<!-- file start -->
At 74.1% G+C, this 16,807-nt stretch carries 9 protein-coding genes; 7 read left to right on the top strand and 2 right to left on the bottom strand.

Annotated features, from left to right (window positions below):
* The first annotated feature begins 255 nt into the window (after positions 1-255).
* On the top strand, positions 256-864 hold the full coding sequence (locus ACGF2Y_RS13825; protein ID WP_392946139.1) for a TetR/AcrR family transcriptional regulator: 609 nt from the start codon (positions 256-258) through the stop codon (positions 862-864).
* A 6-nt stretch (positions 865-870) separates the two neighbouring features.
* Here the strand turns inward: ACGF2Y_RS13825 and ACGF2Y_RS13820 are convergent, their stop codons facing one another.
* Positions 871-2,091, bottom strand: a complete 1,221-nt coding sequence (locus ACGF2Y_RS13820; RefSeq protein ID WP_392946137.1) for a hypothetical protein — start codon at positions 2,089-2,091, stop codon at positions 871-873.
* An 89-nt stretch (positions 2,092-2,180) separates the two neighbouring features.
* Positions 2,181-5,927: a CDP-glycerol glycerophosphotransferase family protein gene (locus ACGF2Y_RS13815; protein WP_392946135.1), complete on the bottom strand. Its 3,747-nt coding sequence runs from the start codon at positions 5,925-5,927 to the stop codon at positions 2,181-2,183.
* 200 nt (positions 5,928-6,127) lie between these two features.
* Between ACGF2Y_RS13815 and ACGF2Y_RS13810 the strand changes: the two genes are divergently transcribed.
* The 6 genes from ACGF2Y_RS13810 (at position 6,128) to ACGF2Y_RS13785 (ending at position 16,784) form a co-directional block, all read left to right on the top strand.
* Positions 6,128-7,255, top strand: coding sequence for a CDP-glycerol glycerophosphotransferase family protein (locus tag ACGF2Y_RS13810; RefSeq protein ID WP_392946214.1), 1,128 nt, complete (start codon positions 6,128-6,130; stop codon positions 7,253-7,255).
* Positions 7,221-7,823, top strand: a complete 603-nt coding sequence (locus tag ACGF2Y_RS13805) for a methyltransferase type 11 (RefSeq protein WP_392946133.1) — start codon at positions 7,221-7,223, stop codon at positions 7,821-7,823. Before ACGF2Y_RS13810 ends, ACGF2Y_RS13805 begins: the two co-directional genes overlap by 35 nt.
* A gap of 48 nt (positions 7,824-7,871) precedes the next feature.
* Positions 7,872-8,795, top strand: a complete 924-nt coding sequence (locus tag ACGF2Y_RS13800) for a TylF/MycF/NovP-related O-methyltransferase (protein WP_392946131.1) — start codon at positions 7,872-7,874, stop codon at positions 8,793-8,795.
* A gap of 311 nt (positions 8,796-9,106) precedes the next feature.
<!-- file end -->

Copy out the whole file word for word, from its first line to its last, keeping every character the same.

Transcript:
At 74.1% G+C, this 16,807-nt stretch carries 9 protein-coding genes; 7 read left to right on the top strand and 2 right to left on the bottom strand.

Annotated features, from left to right (window positions below):
* The first annotated feature begins 255 nt into the window (after positions 1-255).
* On the top strand, positions 256-864 hold the full coding sequence (locus ACGF2Y_RS13825; protein ID WP_392946139.1) for a TetR/AcrR family transcriptional regulator: 609 nt from the start codon (positions 256-258) through the stop codon (positions 862-864).
* A 6-nt stretch (positions 865-870) separates the two neighbouring features.
* Here the strand turns inward: ACGF2Y_RS13825 and ACGF2Y_RS13820 are convergent, their stop codons facing one another.
* Positions 871-2,091, bottom strand: a complete 1,221-nt coding sequence (locus ACGF2Y_RS13820; RefSeq protein ID WP_392946137.1) for a hypothetical protein — start codon at positions 2,089-2,091, stop codon at positions 871-873.
* An 89-nt stretch (positions 2,092-2,180) separates the two neighbouring features.
* Positions 2,181-5,927: a CDP-glycerol glycerophosphotransferase family protein gene (locus ACGF2Y_RS13815; protein WP_392946135.1), complete on the bottom strand. Its 3,747-nt coding sequence runs from the start codon at positions 5,925-5,927 to the stop codon at positions 2,181-2,183.
* 200 nt (positions 5,928-6,127) lie between these two features.
* Between ACGF2Y_RS13815 and ACGF2Y_RS13810 the strand changes: the two genes are divergently transcribed.
* The 6 genes from ACGF2Y_RS13810 (at position 6,128) to ACGF2Y_RS13785 (ending at position 16,784) form a co-directional block, all read left to right on the top strand.
* Positions 6,128-7,255, top strand: coding sequence for a CDP-glycerol glycerophosphotransferase family protein (locus tag ACGF2Y_RS13810; RefSeq protein ID WP_392946214.1), 1,128 nt, complete (start codon positions 6,128-6,130; stop codon positions 7,253-7,255).
* Positions 7,221-7,823, top strand: a complete 603-nt coding sequence (locus tag ACGF2Y_RS13805) for a methyltransferase type 11 (RefSeq protein WP_392946133.1) — start codon at positions 7,221-7,223, stop codon at positions 7,821-7,823. Before ACGF2Y_RS13810 ends, ACGF2Y_RS13805 begins: the two co-directional genes overlap by 35 nt.
* A gap of 48 nt (positions 7,824-7,871) precedes the next feature.
* Positions 7,872-8,795, top strand: a complete 924-nt coding sequence (locus tag ACGF2Y_RS13800) for a TylF/MycF/NovP-related O-methyltransferase (protein WP_392946131.1) — start codon at positions 7,872-7,874, stop codon at positions 8,793-8,795.
* A gap of 311 nt (positions 8,796-9,106) precedes the next feature.